We three kids squirm into a sleepsack
then roll recklessly, hilariously, downslope
bouncing past icefalls
like frozen spaghetti in tomato sauce.
Tumble away from home, such daring
but only as far as the old port
where we wriggle, bruised and chortling,
back to our separate selves, to swarm and scavenge.
We climb to the top of the
level with the glacier’s crevassed and crumbling lip,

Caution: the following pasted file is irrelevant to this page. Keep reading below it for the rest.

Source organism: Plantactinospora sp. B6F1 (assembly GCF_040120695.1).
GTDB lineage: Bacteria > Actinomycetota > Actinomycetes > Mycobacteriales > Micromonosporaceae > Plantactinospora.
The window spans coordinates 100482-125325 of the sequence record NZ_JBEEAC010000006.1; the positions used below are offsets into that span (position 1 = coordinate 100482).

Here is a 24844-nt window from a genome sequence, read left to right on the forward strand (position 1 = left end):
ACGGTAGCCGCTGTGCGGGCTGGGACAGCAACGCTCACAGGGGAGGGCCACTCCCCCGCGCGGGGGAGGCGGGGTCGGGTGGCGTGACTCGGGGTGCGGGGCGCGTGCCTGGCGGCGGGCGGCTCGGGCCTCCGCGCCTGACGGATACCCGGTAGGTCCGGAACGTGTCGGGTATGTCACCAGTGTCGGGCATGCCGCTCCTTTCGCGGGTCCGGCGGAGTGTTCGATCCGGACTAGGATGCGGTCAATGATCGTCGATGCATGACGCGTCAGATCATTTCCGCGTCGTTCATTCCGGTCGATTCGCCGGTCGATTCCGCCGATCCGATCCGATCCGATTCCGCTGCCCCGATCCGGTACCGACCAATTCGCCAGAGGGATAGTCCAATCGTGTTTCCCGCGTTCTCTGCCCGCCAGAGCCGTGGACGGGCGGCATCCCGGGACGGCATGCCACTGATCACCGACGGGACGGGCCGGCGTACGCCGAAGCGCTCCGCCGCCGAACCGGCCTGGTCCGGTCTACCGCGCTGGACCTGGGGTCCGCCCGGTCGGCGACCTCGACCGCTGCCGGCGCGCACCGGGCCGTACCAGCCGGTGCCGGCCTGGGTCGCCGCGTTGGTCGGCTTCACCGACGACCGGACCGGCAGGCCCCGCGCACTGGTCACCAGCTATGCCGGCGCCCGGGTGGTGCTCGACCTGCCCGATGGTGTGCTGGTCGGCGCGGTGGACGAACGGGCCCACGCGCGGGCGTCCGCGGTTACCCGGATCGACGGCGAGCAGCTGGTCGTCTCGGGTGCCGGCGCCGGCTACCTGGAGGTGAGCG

sprawl in the distant light of both suns
and pool our meager gleanings, boast of our daring.
How long before some parent
comes looking for us?
Our air would run out first, but we are hungry
so we slip in the farm tent’s lock, strip off our dusty suits
and pretend we’ve been inside all day.